Once the base of your character is approved, you can have fun and sculpt the secondary forms! This means you can add folds, big wrinkles, muscles, and everything else that will define the character.
Try to make the mesh look interesting from every angle and add as much material definition as you can. This will help sell the concept and create possibilities for color variation.
These are some default brushes used for details that can be found in Zbrush. You can use them with some random alphas or project details using maps from Texturing.xyz. I like to sculpt the details in layers so I can modify the intensity on the fly. For the ornaments, I used some of JRO’s awesome alphas.
Here’s a brief demo on how to create some hard surface armour in Zbrush.
- Create a base sketch using Dynamesh.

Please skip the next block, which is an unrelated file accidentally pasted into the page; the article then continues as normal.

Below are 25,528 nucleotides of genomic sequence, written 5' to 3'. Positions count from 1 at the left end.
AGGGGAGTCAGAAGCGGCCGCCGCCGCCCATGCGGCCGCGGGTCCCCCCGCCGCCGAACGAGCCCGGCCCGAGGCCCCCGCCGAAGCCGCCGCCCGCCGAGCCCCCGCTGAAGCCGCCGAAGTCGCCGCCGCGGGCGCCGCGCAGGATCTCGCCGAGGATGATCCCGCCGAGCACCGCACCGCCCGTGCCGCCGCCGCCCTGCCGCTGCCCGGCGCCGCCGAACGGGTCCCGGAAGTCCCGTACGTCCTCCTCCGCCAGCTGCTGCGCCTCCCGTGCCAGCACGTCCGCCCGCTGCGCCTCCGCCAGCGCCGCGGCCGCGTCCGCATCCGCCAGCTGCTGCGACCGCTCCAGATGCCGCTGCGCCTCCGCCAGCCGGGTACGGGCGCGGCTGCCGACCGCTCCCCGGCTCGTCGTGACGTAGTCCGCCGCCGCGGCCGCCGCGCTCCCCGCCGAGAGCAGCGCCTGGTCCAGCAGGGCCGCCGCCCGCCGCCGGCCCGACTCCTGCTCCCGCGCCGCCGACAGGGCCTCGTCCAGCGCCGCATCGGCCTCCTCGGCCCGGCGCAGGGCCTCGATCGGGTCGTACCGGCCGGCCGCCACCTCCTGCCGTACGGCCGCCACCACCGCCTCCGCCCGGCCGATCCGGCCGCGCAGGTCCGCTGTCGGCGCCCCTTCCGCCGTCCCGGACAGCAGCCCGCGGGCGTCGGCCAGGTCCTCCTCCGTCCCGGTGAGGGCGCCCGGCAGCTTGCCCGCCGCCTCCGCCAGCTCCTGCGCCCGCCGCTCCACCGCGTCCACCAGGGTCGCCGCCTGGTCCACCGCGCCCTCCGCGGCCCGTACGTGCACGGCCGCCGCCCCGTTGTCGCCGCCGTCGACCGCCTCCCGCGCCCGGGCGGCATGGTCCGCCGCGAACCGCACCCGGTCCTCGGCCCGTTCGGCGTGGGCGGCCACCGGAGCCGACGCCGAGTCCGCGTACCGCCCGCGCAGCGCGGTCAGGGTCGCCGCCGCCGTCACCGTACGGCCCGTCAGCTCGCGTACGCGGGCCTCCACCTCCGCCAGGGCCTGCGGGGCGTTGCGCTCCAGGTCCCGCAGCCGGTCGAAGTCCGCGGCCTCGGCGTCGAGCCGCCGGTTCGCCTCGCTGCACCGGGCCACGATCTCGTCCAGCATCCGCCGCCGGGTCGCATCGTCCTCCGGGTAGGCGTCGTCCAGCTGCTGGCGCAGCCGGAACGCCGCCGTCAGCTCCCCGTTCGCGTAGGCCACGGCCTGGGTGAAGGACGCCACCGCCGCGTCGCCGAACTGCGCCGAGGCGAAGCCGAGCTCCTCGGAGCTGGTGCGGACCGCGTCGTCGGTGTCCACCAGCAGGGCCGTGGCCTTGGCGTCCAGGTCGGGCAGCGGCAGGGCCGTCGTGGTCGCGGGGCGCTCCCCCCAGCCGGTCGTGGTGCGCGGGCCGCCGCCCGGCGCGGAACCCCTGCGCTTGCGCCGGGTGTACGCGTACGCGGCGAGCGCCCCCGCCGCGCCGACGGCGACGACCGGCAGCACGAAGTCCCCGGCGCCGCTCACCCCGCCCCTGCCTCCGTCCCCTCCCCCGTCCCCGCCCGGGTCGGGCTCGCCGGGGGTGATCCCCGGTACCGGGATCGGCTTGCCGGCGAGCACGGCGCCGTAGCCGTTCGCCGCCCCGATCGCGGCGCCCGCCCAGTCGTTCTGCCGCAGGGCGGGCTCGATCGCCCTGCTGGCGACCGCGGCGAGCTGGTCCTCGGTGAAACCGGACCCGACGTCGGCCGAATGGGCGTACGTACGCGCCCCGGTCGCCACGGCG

- Mask a section.
- Polygroup the mask (Ctrl+W).
- Isolate the polygroup (Ctrl+RMB) and delete hidden (Tool-Geometry-Modify Topology).
- Repeat the process to create the upper part.
- Clean the border of the mesh (Tool-Deformation-Polish by Features).
- Use ZModeler to:
- Inset the polygroup island twice.
- Inflate (inward) the new polygroup island.
- Inset the polygroup island twice again.
- Inflate (outwards) the new polygroup island.
- Polygroup by Normal.
- Crease the Polygroup and turn on Dynamic Subdivision. Play with the crease level for a smoother result.